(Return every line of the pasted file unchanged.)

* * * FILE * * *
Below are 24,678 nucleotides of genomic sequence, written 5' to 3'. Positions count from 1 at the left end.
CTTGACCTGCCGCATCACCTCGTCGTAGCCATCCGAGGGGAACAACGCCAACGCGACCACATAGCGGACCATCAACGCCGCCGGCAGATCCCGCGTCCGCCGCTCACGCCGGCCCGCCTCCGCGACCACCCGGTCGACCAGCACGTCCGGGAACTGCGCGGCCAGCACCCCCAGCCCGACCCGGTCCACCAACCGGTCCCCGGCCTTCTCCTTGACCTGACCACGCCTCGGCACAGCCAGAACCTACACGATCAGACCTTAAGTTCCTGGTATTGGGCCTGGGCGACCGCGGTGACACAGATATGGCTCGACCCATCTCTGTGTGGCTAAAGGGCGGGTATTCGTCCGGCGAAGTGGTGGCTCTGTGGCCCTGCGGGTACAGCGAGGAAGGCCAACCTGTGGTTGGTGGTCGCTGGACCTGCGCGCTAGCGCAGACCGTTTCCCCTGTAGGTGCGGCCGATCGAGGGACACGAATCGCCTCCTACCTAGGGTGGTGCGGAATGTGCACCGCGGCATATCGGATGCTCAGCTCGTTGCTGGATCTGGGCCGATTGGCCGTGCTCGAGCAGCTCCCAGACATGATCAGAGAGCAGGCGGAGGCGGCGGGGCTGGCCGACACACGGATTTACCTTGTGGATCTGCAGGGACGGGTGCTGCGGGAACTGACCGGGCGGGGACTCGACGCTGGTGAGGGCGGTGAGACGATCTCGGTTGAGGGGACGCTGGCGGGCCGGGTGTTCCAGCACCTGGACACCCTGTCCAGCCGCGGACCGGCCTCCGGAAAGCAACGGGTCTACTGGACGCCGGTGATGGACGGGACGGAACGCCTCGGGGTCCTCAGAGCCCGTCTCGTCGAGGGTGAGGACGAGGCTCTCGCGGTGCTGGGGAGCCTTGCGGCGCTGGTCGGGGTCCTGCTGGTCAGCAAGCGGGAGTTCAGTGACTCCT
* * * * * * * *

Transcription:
Below are 24,678 nucleotides of genomic sequence, written 5' to 3'. Positions count from 1 at the left end.
CTTGACCTGCCGCATCACCTCGTCGTAGCCATCCGAGGGGAACAACGCCAACGCGACCACATAGCGGACCATCAACGCCGCCGGCAGATCCCGCGTCCGCCGCTCACGCCGGCCCGCCTCCGCGACCACCCGGTCGACCAGCACGTCCGGGAACTGCGCGGCCAGCACCCCCAGCCCGACCCGGTCCACCAACCGGTCCCCGGCCTTCTCCTTGACCTGACCACGCCTCGGCACAGCCAGAACCTACACGATCAGACCTTAAGTTCCTGGTATTGGGCCTGGGCGACCGCGGTGACACAGATATGGCTCGACCCATCTCTGTGTGGCTAAAGGGCGGGTATTCGTCCGGCGAAGTGGTGGCTCTGTGGCCCTGCGGGTACAGCGAGGAAGGCCAACCTGTGGTTGGTGGTCGCTGGACCTGCGCGCTAGCGCAGACCGTTTCCCCTGTAGGTGCGGCCGATCGAGGGACACGAATCGCCTCCTACCTAGGGTGGTGCGGAATGTGCACCGCGGCATATCGGATGCTCAGCTCGTTGCTGGATCTGGGCCGATTGGCCGTGCTCGAGCAGCTCCCAGACATGATCAGAGAGCAGGCGGAGGCGGCGGGGCTGGCCGACACACGGATTTACCTTGTGGATCTGCAGGGACGGGTGCTGCGGGAACTGACCGGGCGGGGACTCGACGCTGGTGAGGGCGGTGAGACGATCTCGGTTGAGGGGACGCTGGCGGGCCGGGTGTTCCAGCACCTGGACACCCTGTCCAGCCGCGGACCGGCCTCCGGAAAGCAACGGGTCTACTGGACGCCGGTGATGGACGGGACGGAACGCCTCGGGGTCCTCAGAGCCCGTCTCGTCGAGGGTGAGGACGAGGCTCTCGCGGTGCTGGGGAGCCTTGCGGCGCTGGTCGGGGTCCTGCTGGTCAGCAAGCGGGAGTTCAGTGACTCCT